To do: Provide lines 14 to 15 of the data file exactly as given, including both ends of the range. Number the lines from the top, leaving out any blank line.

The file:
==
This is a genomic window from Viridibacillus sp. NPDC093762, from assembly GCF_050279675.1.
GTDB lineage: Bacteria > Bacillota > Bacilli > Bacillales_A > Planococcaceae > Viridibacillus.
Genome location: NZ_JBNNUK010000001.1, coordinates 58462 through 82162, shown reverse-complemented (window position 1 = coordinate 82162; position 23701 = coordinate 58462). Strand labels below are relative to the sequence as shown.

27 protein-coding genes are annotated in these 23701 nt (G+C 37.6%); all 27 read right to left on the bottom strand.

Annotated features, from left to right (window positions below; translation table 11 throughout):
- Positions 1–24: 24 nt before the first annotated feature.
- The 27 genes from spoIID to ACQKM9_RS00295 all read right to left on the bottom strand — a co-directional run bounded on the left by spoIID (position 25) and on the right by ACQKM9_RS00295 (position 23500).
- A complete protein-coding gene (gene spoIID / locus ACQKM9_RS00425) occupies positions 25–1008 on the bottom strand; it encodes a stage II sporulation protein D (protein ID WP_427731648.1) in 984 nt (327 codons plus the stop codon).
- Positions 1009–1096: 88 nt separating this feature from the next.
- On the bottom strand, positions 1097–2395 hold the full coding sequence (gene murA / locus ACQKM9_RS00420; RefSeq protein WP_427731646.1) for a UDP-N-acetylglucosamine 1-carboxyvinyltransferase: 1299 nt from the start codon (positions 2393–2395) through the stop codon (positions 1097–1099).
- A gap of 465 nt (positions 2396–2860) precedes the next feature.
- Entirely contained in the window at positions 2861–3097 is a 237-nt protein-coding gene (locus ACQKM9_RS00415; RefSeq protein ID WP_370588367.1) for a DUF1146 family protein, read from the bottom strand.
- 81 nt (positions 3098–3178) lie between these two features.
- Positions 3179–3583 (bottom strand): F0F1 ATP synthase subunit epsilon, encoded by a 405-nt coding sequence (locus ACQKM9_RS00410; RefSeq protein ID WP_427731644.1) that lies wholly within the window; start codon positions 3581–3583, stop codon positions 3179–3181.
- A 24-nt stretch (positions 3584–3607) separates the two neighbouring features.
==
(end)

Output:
- Positions 3179–3583 (bottom strand): F0F1 ATP synthase subunit epsilon, encoded by a 405-nt coding sequence (locus ACQKM9_RS00410; RefSeq protein ID WP_427731644.1) that lies wholly within the window; start codon positions 3581–3583, stop codon positions 3179–3181.
- A 24-nt stretch (positions 3584–3607) separates the two neighbouring features.